GooseChase: Digital Scavenger Hunts for the Classroom!

WHO: Teachers looking for engaging opportunities increase teamwork in the classroom while demonstrating content comprehension.

HOW: Teachers create a “GooseChase” full of activities and content from their class (or choose a pre-made set). These activities can be solving a text-based question, taking a picture of a teammate completing a challenge, or recording a video of the team working together to demonstrate their knowledge and/or skills.  There are activities that are already built-in to the GooseChase platform, but it is very easy to create your own.  After creating the game, teachers will then launch the game and invite students to join using the iOS or Android app.  Once the GooseChase is set into motion, participants are able to see the missions to be completed, view the leaderboard, and see what the other teams have submitted in the Activity Feed.  After the game has been completed, submissions can be reviewed as a class or individually.  The leaderboard keeps score so that the teacher can recognize the winners at the end if they choose to.

WHEN:  GooseChase is useful as an icebreaker activity to begin the school year, teamwork exercise for content review, or as a reward for exceptional classroom behavior.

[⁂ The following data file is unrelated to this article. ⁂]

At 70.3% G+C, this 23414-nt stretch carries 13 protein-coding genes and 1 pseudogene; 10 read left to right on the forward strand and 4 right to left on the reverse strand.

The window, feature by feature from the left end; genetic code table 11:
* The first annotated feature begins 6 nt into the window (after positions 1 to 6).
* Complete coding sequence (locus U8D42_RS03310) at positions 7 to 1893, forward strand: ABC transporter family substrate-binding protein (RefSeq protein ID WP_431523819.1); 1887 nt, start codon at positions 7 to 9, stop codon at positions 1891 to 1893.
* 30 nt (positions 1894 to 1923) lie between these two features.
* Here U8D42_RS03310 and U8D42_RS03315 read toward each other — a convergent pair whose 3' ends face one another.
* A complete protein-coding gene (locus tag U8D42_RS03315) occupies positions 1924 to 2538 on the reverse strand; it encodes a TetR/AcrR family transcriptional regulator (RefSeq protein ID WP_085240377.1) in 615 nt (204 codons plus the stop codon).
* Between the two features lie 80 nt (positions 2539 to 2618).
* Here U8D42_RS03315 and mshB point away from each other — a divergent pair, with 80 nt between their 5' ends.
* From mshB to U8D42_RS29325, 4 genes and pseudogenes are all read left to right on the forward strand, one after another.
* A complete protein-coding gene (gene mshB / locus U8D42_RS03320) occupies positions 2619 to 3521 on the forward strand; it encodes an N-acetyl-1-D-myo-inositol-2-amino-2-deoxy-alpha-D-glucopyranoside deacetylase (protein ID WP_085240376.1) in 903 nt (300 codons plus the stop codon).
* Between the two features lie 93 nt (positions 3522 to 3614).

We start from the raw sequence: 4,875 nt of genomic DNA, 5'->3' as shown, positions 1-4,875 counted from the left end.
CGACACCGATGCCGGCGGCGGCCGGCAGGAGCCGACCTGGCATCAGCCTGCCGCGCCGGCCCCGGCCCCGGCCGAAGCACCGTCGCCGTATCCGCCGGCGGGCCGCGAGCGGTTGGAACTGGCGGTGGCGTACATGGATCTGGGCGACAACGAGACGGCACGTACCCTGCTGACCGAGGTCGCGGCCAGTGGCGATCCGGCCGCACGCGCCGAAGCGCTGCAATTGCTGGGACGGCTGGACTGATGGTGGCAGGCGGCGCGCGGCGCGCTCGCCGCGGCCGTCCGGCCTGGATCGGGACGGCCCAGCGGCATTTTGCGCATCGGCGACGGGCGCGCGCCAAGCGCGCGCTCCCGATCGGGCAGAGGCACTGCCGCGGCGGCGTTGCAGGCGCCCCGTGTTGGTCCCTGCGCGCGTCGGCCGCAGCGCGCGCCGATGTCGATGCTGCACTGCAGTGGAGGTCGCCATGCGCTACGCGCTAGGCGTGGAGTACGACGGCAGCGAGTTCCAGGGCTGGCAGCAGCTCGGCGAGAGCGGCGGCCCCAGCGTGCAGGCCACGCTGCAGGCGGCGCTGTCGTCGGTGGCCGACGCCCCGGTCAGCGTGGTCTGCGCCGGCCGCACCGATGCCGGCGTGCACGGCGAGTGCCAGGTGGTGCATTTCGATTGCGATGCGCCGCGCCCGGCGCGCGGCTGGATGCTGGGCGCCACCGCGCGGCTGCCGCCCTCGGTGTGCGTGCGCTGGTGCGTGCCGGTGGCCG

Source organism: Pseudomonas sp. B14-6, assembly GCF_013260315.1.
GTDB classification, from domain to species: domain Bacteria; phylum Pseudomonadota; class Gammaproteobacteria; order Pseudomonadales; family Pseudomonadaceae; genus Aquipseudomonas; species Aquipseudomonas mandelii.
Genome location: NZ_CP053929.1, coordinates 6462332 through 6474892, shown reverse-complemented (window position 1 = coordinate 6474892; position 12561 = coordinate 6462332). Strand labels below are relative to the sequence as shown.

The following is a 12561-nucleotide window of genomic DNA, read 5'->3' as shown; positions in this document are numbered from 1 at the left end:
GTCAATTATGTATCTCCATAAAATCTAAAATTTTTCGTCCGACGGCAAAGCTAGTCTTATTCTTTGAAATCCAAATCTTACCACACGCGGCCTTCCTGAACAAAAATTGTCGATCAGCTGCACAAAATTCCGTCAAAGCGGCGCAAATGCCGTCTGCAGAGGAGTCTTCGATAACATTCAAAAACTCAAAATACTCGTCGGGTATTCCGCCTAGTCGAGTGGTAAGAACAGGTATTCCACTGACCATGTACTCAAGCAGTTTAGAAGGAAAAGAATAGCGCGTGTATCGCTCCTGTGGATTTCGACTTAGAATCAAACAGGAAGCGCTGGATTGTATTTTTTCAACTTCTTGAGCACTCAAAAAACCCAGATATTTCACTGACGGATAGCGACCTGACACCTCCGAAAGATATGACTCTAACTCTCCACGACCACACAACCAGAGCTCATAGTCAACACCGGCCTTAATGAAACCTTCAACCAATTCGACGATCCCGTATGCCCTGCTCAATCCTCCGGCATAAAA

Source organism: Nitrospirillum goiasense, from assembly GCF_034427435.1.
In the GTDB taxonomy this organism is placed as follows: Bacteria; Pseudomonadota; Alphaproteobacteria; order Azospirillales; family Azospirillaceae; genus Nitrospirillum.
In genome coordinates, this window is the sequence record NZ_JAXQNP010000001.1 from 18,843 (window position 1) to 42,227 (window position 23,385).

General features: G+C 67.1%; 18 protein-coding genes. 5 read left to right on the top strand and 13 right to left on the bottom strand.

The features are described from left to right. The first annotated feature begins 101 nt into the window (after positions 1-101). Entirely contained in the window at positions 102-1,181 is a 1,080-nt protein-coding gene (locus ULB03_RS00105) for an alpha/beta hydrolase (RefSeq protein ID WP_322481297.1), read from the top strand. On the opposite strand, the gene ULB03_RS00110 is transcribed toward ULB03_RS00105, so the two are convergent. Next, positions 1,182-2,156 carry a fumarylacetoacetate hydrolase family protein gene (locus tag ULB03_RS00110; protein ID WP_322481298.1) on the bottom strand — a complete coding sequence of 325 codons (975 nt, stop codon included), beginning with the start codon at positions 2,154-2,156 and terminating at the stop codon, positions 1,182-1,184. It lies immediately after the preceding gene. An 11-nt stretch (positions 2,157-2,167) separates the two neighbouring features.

What is GooseChase by the fine folks at GooseChase:

BreakoutEdu Digital – Engaging Digital Activities

WHO: Teachers looking for an engaging activity to build skills including critical thinking, problem solving, team work, persistence, patience, internet research and more!

HOW:  I tried activities with grades 7-8 on laptops, and grades 5-6 on iPads.  While we were in a 1:1 environment utilizing small groups, these could be done in groups of 3-5 students with one device or as an entire class together.

Visit http://www.breakoutedu.com/digital, I suggest starting with “Og’s Great Adventure” for yourself.  This will help you understand what the students will be looking for.  In both of the events I helped with, the students worked on “San Diego Vacation“.

During these events, locks will be listed on the left hand side. These locks could be words, numbers, directions, colors, etc..  Students need to search on the screen for links.  Many will be hidden and users need to pick up on subtle clues to find where to click.  These will take you to clues, hints, puzzles, or riddles. These answers could be the locks, or could give you something to search for in order to unlock the code.

WHEN: Breakouts are great activities for team building and can be used to leave lasting memories with your students here at the end of the day. The students I worked with were deeply engaged, focused for the entire time, and had huge smiles on their faces, even when they were frustrated.  The best part is being around the students when they have the “a-ha” moment of solving a lock on their own.